Hindu marriage ceremony. Regional
variations and considerable flexibility in the rituals are prevalent.
The variations may be based on family traditions, local traditions,
resources of the marrying families, and other factors. Some of the key
rituals are performed in slightly different ways in different regions.
There are a few key rituals common in a
Hindu wedding ceremony. These
Kanyadaan – the giving away of daughter by the father
Panigrahana – a ritual in presence of fire, where the groom takes
the bride's hand as a sign of their union
Saptapadi – is the most important ritual. It is called the seven
step ritual, where each step corresponds to a vow groom makes to
bride, and a vow the bride makes to groom. The vows are pronounced in
Sanskrit in long form, or short quicker form, sometimes also in the
language of the groom and bride. In many weddings,
performed near a fire; and after each of the seven oaths to each
other, the groom and bride perform the ritual of
agnipradakshinam – walk around the fire, with the end of their
garments tied together. The groom usually leads the bride in the
walk. The fire is a form of yajna – a
Vedic ritual where fire is
the divine witness (to the marriage). After Saptapadi, the couple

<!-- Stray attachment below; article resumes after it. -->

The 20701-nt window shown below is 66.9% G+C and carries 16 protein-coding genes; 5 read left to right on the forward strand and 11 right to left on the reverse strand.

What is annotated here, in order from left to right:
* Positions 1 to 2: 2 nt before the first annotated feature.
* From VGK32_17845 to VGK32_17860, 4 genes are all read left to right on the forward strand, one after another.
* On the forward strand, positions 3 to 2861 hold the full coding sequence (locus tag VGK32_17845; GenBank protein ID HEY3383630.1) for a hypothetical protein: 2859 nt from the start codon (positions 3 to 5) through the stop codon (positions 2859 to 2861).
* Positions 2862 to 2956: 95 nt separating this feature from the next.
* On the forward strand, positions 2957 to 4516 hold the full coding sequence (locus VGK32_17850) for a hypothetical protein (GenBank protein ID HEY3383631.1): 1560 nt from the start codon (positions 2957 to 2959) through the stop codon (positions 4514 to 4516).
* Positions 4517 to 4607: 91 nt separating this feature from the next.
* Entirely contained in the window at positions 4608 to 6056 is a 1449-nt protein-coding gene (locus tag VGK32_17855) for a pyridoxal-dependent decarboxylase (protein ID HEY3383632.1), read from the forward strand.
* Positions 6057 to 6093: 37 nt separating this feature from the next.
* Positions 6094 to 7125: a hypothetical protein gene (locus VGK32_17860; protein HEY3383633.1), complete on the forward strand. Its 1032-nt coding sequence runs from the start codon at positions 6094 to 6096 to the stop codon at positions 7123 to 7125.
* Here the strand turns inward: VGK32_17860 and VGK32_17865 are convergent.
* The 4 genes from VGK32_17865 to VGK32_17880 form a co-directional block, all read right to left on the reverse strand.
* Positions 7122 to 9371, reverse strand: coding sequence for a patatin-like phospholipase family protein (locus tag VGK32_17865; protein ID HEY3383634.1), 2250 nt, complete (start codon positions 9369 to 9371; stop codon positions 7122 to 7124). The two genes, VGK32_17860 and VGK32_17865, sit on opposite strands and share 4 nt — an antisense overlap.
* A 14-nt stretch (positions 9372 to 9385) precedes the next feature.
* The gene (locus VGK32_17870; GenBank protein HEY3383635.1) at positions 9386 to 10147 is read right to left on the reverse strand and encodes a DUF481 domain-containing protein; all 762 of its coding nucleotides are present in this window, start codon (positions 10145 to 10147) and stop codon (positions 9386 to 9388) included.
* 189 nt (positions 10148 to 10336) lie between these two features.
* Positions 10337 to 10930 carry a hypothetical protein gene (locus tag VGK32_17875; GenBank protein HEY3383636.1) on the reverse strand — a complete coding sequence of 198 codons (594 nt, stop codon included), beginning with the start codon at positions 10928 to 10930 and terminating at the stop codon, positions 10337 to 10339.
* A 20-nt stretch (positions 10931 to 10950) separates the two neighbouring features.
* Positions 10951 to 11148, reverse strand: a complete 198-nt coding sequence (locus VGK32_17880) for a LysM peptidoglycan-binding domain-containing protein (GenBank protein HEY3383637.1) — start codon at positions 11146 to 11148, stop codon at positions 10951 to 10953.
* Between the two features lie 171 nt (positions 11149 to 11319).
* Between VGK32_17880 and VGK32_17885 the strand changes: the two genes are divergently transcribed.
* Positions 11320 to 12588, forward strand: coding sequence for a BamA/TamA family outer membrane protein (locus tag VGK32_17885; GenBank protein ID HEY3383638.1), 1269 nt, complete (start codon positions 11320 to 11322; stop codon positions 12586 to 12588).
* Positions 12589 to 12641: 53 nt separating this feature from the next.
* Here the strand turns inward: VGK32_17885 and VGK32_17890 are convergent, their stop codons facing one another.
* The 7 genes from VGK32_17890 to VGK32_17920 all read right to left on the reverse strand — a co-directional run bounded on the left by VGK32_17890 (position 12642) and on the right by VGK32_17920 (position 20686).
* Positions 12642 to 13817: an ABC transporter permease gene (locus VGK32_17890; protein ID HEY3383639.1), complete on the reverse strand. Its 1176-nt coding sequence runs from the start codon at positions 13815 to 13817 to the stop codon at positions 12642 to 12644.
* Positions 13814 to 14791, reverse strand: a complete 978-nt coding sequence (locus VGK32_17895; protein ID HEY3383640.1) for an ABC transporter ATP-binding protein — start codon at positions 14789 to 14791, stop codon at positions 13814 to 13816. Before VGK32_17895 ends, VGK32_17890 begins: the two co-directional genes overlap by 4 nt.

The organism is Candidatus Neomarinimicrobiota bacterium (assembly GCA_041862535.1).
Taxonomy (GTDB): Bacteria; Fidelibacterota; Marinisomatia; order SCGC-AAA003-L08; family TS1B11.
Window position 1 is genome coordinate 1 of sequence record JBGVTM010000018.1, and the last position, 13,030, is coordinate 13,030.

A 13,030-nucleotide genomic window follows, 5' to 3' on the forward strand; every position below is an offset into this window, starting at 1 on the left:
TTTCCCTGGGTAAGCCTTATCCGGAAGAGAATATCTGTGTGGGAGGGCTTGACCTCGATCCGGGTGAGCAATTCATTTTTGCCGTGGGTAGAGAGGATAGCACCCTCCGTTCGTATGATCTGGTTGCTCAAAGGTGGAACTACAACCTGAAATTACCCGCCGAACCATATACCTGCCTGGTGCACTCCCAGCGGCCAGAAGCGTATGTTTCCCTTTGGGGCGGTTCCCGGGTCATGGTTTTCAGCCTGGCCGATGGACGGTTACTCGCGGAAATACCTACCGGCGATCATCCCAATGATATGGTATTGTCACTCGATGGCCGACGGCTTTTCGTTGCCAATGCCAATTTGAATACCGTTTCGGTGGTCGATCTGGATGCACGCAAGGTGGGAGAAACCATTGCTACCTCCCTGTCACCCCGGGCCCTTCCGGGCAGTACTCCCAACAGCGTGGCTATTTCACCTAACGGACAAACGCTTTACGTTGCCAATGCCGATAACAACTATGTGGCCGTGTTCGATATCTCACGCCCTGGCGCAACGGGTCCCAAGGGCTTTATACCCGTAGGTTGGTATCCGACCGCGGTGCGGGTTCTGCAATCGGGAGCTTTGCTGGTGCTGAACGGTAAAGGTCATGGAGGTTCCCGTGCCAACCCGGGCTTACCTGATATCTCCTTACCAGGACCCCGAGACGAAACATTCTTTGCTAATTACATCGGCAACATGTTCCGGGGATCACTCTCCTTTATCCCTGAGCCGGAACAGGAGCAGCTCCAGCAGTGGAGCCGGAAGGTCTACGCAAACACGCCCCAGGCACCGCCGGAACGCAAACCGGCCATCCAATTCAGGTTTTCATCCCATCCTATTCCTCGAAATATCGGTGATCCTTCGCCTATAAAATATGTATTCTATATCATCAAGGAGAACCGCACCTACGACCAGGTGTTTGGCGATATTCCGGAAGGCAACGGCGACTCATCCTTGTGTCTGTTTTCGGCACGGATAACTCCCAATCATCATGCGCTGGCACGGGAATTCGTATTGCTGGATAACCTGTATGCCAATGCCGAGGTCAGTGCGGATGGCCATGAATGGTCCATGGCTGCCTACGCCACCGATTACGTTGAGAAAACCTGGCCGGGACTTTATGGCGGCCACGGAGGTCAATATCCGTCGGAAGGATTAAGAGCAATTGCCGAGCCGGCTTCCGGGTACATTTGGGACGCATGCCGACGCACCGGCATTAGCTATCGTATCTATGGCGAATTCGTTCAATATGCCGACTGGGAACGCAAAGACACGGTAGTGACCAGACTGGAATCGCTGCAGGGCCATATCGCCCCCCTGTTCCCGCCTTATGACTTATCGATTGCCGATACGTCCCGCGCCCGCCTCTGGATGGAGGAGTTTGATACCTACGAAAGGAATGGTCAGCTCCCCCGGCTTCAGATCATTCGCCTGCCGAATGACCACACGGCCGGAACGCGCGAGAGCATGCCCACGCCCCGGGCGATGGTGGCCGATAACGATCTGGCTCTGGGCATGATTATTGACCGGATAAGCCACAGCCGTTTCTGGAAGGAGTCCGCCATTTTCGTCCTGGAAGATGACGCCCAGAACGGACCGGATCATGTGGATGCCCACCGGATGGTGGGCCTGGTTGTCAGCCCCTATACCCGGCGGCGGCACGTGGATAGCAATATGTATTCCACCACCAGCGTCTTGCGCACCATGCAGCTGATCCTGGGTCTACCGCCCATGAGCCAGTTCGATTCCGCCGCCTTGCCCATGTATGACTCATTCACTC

are considered husband and wife.
Kanyadaan – a key ritual where the father gifts away the daughter to
the groom. In this picture, the father's hand is on the left, the
bride and groom are on the right.
The Kanyadaan ceremony is performed by the father. If the father
has died, a guardian of bride's choosing performs this ritual. The
father brings the daughter, then takes the bride's hand and places it
to the groom's. This marks the beginning of the ceremony of giving
away the bride. The groom accepts the bride's hand, while the
kama-sukta (hymn to love) is pronounced, in the presence of the
father, the bride and the groom. The Kamasukta verse is:
Who offered this maiden?, to whom is she offered?
Kama (the god of love) gave her to me, that I may love her
Love is the giver, love is the acceptor
Enter thou, the bride, the ocean of love
With love then, I receive thee
May she remain thine, thine own, O god of love
Verily, thou art, prosperity itself
May the heaven bestow thee, may the earth receive thee
After this ritual recital, the father asks the groom to not fail the
bride in his pursuit of dharma (moral and lawful life), artha (wealth)
and kama (love). The groom promises to the bride's father that he
shall never fail her in his pursuit of dharma, artha and kama. The
groom repeats the promise three times.
The groom's promises to bride's father marks the end of the kanyadaan
A yajna during a
The ritual of Panigrahana comes after Kanyadana. Sometimes, this
ritual is preceded by vivaha-homa rite, wherein a symbolic fire is lit
by the groom to mark the start of a new household.
Panigrahana is the 'holding the hand' ritual as a symbol of their